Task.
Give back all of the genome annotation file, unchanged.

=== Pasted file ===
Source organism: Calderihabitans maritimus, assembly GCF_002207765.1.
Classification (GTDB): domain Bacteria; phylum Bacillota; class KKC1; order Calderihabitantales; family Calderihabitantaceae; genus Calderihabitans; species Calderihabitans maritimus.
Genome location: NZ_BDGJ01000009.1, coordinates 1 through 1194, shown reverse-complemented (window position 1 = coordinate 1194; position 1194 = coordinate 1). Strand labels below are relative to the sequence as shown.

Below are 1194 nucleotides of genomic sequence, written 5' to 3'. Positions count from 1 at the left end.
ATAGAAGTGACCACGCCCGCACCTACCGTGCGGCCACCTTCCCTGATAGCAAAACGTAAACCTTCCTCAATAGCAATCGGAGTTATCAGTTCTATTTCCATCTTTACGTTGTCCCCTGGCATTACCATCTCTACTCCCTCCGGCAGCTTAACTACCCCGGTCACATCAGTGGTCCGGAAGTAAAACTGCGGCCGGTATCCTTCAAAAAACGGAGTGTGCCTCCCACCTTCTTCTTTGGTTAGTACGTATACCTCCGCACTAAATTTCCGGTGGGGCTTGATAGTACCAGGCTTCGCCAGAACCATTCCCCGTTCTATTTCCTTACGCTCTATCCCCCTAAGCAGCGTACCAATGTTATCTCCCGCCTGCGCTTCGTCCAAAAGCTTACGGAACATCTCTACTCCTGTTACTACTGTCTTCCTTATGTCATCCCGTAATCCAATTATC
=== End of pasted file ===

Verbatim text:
Source organism: Calderihabitans maritimus, assembly GCF_002207765.1.
Classification (GTDB): domain Bacteria; phylum Bacillota; class KKC1; order Calderihabitantales; family Calderihabitantaceae; genus Calderihabitans; species Calderihabitans maritimus.
Genome location: NZ_BDGJ01000009.1, coordinates 1 through 1194, shown reverse-complemented (window position 1 = coordinate 1194; position 1194 = coordinate 1). Strand labels below are relative to the sequence as shown.

Below are 1194 nucleotides of genomic sequence, written 5' to 3'. Positions count from 1 at the left end.
ATAGAAGTGACCACGCCCGCACCTACCGTGCGGCCACCTTCCCTGATAGCAAAACGTAAACCTTCCTCAATAGCAATCGGAGTTATCAGTTCTATTTCCATCTTTACGTTGTCCCCTGGCATTACCATCTCTACTCCCTCCGGCAGCTTAACTACCCCGGTCACATCAGTGGTCCGGAAGTAAAACTGCGGCCGGTATCCTTCAAAAAACGGAGTGTGCCTCCCACCTTCTTCTTTGGTTAGTACGTATACCTCCGCACTAAATTTCCGGTGGGGCTTGATAGTACCAGGCTTCGCCAGAACCATTCCCCGTTCTATTTCCTTACGCTCTATCCCCCTAAGCAGCGTACCAATGTTATCTCCCGCCTGCGCTTCGTCCAAAAGCTTACGGAACATCTCTACTCCTGTTACTACTGTCTTCCTTATGTCATCCCGTAATCCAATTATC